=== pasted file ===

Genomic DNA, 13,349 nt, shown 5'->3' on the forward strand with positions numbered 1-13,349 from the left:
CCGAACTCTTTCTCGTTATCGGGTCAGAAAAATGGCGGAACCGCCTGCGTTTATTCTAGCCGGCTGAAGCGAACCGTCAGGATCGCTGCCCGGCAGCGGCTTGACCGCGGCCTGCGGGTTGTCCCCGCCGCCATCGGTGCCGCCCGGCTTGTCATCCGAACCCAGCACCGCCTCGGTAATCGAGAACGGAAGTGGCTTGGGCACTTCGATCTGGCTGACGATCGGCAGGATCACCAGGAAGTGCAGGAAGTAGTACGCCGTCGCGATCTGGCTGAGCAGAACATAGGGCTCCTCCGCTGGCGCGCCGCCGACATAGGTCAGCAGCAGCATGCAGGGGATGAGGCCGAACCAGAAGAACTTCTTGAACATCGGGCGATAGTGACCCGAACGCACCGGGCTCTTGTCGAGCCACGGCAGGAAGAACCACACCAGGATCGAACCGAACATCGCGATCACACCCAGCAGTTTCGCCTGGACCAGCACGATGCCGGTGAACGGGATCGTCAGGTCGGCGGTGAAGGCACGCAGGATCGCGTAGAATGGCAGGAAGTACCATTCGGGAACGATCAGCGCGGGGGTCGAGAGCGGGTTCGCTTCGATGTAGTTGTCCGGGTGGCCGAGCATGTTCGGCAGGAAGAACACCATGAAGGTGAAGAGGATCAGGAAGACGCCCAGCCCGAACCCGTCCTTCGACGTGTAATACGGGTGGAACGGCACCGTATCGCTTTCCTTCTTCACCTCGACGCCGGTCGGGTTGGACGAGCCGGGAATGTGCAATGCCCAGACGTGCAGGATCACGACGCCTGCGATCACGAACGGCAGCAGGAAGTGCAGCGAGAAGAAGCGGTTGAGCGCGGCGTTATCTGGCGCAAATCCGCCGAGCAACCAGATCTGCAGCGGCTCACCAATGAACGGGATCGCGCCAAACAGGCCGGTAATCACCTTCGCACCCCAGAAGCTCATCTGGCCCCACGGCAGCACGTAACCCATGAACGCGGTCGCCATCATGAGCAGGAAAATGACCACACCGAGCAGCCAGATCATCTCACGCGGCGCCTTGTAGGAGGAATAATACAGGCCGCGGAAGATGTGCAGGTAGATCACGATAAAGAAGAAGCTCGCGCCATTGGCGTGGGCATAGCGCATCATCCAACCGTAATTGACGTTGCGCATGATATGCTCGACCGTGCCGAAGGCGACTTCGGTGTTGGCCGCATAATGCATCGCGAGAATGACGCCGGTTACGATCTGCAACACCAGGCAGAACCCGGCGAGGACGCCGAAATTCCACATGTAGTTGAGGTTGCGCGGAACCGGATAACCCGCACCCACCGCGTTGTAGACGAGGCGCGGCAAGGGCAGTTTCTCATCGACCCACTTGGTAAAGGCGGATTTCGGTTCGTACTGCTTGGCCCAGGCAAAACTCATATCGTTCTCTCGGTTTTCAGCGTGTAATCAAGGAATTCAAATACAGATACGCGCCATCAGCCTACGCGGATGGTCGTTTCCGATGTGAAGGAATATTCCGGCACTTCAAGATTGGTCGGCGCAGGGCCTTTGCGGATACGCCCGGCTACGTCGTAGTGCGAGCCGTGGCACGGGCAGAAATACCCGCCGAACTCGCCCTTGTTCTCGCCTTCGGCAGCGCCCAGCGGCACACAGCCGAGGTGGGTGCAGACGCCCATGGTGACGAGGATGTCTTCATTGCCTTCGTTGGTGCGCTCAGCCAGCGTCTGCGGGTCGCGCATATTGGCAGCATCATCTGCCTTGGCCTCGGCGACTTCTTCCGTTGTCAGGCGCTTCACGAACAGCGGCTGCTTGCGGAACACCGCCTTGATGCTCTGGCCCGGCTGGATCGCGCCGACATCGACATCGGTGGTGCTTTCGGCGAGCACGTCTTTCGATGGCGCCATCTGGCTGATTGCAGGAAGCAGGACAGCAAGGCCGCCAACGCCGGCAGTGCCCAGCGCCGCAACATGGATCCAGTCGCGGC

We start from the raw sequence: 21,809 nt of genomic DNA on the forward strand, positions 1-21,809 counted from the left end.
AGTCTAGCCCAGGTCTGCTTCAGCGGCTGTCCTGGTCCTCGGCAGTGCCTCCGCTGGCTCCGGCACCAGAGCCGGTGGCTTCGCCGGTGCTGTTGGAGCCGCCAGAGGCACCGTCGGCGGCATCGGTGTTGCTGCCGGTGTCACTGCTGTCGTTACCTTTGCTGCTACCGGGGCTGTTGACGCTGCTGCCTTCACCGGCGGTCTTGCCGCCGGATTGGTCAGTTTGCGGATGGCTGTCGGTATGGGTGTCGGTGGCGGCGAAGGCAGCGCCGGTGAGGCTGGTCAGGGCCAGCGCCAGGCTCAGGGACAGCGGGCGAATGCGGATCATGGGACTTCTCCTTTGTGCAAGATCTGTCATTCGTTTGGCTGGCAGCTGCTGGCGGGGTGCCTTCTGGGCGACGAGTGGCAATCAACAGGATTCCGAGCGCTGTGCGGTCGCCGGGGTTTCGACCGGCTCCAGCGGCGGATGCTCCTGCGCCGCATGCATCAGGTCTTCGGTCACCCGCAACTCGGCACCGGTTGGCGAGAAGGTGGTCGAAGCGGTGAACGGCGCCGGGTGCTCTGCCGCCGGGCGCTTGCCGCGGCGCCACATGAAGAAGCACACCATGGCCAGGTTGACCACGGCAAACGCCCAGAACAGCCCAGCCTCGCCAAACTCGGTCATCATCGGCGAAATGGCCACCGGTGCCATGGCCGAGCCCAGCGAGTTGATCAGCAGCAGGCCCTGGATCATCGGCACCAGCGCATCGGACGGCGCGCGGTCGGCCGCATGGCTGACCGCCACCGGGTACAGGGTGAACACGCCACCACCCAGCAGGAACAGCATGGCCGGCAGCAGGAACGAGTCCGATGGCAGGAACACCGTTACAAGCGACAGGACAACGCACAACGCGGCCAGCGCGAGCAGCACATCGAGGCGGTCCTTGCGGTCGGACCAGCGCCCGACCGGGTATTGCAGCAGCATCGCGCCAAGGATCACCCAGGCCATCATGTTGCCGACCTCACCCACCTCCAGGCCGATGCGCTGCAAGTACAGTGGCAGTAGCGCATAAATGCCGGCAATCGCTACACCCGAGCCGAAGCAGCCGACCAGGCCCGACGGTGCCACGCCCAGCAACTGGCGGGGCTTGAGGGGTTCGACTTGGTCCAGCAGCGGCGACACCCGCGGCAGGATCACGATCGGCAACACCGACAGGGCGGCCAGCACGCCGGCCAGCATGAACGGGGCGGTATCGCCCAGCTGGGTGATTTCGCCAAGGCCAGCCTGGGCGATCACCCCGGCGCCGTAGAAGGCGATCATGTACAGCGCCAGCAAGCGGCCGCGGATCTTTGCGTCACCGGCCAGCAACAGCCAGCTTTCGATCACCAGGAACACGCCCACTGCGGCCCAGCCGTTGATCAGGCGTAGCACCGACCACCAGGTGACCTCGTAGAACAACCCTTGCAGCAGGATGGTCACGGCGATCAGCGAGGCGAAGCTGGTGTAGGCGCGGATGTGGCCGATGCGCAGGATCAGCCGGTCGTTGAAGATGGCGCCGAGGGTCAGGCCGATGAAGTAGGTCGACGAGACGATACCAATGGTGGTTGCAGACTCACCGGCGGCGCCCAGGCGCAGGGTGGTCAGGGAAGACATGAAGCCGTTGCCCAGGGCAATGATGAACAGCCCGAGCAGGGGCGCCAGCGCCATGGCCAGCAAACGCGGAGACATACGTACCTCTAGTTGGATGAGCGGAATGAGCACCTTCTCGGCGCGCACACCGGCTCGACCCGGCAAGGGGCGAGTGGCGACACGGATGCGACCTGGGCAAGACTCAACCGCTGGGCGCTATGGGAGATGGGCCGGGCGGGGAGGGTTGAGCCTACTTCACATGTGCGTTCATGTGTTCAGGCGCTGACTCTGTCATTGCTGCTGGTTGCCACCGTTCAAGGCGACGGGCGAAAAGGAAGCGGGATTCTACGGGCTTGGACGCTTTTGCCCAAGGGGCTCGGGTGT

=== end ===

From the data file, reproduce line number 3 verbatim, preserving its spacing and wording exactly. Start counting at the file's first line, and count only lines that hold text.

We start from the raw sequence: 21,809 nt of genomic DNA on the forward strand, positions 1-21,809 counted from the left end.